Car manufacturing rises by more than a third

UK car manufacturing rose by 39.8% in September, which is 25,105 more than the same month last year, according to the latest figures.

The data, published by the Society of Motor Manufacturers and Traders (SMMT), is the strongest month of growth in 2023 and the best since 2020. The entire sector is now 14.9% up on 2022 levels in the year to date.

Output increased for both domestic and export markets, with production for the UK up 65.9% to 23,503 units and overseas shipments rising 32.2% to 64,727 units. Deliveries to the US were up also a fifth, China was up more than a quarter and Turkey rose by 212%.

But the EU continued to be the leading export market, with 37,563 UK-built cars shipped to the bloc in the month, up 46.1% on last September and representing 58.0% of the sector’s overseas trade.

The news illustrated the impact of tariff-free trade set out in the UK-EU Trade Cooperation Agreement (TCA), which could change in January 2024 when tougher rules of origin for batteries come into force. Failure to comply will result in a 10% tariff, which if fully passed on would raise the average cost of UK-built battery electric vehicles (BEVs) by £3,600 in Europe, while EU-made BEVs sold in the UK would see an average £3,400 price hike.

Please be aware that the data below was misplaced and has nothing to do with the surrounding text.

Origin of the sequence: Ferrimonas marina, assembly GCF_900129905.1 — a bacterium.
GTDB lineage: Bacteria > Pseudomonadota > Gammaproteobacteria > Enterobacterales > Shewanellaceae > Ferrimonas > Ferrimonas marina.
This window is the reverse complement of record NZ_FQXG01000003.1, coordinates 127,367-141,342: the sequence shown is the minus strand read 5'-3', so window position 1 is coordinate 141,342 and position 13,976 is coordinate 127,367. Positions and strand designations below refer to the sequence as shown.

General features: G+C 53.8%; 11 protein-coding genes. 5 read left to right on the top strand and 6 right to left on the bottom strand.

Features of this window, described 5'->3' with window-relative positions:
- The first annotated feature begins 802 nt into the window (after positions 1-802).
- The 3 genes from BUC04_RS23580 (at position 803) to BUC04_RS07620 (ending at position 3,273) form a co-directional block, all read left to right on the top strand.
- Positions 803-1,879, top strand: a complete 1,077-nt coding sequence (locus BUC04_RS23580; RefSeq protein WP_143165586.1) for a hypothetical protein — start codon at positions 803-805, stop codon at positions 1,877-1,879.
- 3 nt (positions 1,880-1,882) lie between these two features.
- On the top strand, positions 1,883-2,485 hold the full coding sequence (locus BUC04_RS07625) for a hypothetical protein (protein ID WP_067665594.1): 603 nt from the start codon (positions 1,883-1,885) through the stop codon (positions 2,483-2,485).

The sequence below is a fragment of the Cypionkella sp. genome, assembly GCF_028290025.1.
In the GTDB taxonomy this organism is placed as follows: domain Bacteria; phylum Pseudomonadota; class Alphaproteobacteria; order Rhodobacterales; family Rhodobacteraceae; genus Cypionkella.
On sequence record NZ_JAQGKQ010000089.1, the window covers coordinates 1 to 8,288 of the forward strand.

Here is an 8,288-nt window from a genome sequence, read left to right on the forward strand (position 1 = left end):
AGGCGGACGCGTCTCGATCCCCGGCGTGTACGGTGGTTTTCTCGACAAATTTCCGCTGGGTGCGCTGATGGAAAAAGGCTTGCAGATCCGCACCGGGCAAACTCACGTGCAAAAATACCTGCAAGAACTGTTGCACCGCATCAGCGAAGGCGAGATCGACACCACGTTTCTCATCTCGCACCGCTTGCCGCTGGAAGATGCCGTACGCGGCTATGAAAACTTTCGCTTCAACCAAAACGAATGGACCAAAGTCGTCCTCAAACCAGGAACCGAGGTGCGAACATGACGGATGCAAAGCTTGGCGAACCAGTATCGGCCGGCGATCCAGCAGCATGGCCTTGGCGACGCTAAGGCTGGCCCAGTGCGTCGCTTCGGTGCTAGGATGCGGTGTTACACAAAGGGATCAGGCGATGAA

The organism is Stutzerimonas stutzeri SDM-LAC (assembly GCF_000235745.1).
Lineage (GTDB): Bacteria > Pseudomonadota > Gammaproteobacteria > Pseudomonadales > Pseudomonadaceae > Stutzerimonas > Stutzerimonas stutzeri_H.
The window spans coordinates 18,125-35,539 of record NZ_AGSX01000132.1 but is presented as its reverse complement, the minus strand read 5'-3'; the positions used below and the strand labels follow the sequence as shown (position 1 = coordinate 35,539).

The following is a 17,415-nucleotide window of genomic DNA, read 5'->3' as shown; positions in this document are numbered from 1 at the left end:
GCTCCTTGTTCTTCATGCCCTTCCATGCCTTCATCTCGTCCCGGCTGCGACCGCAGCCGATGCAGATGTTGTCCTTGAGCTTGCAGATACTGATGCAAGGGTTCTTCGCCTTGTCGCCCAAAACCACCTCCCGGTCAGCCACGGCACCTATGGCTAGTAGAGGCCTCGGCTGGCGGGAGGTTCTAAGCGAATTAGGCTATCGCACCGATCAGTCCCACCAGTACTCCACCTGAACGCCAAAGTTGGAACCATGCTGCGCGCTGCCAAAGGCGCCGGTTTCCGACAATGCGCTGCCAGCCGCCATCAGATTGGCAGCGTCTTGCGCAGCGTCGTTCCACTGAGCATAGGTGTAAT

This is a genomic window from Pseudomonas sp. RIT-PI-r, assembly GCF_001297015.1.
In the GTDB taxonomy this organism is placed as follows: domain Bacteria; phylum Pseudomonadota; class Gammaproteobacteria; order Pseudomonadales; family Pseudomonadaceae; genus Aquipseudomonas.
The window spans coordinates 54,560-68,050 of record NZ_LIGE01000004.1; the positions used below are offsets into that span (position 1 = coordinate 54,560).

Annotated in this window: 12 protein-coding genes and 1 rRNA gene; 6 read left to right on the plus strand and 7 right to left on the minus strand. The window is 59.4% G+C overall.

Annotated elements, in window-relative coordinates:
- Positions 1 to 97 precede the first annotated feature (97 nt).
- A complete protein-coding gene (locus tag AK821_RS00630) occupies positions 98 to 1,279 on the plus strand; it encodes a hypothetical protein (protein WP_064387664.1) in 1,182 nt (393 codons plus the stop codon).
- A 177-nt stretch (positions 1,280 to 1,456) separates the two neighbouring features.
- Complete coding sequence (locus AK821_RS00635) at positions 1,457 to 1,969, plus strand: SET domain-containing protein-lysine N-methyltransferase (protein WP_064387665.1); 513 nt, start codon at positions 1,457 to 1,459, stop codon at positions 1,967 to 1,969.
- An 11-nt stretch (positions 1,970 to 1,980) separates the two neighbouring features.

Mike Hawes, SMMT Chief Executive, said: “A particularly strong period of car making is good news for the UK, given the thousands of jobs and billions of pounds of investment that depend on the sector. With countries around the world shifting to zero-emission motoring, Britain is well placed to be a global EV manufacturing hub if the investment and trading conditions are right.

“Given the increasing importance of electrified car production, the first and urgent step is for the UK and EU to agree to delay the tougher rules of origin requirements that are due imminently. This would give the necessary breathing space for automotive sectors on both sides of the Channel to scale up gigafactories and green supply chains, both of which are essential for a stable, long-term transition.”

Image from Shutterstock

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